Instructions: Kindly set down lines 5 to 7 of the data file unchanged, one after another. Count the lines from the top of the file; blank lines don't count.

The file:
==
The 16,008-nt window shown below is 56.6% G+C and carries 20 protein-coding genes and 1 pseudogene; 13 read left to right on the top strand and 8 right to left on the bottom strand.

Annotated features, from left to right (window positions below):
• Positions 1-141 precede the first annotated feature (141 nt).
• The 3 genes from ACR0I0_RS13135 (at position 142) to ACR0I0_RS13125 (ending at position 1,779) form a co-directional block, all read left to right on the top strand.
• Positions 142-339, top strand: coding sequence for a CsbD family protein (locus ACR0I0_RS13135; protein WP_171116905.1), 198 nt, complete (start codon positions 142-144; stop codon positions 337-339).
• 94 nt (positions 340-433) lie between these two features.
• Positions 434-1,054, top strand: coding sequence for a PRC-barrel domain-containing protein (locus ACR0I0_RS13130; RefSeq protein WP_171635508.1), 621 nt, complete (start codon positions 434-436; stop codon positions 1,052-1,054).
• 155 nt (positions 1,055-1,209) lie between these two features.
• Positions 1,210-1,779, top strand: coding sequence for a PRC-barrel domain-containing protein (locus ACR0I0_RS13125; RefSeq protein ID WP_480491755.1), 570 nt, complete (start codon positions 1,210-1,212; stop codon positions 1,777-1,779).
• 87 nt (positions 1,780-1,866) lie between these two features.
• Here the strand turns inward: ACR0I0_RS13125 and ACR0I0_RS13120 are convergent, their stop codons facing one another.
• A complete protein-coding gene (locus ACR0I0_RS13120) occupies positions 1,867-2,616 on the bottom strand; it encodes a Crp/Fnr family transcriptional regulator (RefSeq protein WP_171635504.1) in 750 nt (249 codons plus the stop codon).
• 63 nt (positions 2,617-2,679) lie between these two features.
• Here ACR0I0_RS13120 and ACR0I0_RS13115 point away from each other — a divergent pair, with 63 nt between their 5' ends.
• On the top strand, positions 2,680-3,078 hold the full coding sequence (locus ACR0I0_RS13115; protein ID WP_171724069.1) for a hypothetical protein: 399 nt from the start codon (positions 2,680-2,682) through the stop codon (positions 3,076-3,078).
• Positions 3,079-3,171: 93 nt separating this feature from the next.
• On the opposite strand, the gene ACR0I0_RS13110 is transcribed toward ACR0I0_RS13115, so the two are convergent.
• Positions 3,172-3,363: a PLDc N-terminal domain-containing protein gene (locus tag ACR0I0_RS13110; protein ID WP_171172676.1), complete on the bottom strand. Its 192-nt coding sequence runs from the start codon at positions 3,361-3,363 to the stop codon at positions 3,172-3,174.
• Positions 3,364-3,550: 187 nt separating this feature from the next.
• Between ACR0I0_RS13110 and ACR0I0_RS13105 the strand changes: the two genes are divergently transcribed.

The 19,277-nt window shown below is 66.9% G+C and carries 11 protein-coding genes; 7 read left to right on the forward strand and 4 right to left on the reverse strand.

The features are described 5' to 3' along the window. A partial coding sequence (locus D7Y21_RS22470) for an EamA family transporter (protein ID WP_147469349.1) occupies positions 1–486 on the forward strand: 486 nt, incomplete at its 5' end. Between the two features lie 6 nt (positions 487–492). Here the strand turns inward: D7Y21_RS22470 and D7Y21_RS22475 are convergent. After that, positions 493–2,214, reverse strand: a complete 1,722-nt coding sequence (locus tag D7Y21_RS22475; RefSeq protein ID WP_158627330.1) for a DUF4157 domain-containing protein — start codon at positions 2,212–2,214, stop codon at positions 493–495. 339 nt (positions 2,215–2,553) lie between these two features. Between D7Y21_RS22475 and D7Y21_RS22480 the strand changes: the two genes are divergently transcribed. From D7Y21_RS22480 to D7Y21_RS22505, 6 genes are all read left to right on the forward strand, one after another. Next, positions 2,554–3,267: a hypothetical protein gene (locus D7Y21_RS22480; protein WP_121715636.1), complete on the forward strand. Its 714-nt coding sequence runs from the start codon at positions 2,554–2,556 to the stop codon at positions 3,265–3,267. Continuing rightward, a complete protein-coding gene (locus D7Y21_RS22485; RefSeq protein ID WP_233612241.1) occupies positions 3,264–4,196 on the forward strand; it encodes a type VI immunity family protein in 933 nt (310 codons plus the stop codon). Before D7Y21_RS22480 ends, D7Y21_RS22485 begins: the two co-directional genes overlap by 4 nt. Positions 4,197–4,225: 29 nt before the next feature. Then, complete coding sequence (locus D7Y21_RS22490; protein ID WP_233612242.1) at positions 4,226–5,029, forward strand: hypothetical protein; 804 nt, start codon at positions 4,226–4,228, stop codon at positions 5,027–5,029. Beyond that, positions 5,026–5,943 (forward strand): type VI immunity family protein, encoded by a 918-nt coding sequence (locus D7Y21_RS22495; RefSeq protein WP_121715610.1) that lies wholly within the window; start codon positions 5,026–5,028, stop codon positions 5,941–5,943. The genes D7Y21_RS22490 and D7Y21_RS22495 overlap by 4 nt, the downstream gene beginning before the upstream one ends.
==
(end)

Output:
• Positions 142-339, top strand: coding sequence for a CsbD family protein (locus ACR0I0_RS13135; protein WP_171116905.1), 198 nt, complete (start codon positions 142-144; stop codon positions 337-339).
• 94 nt (positions 340-433) lie between these two features.
• Positions 434-1,054, top strand: coding sequence for a PRC-barrel domain-containing protein (locus ACR0I0_RS13130; RefSeq protein WP_171635508.1), 621 nt, complete (start codon positions 434-436; stop codon positions 1,052-1,054).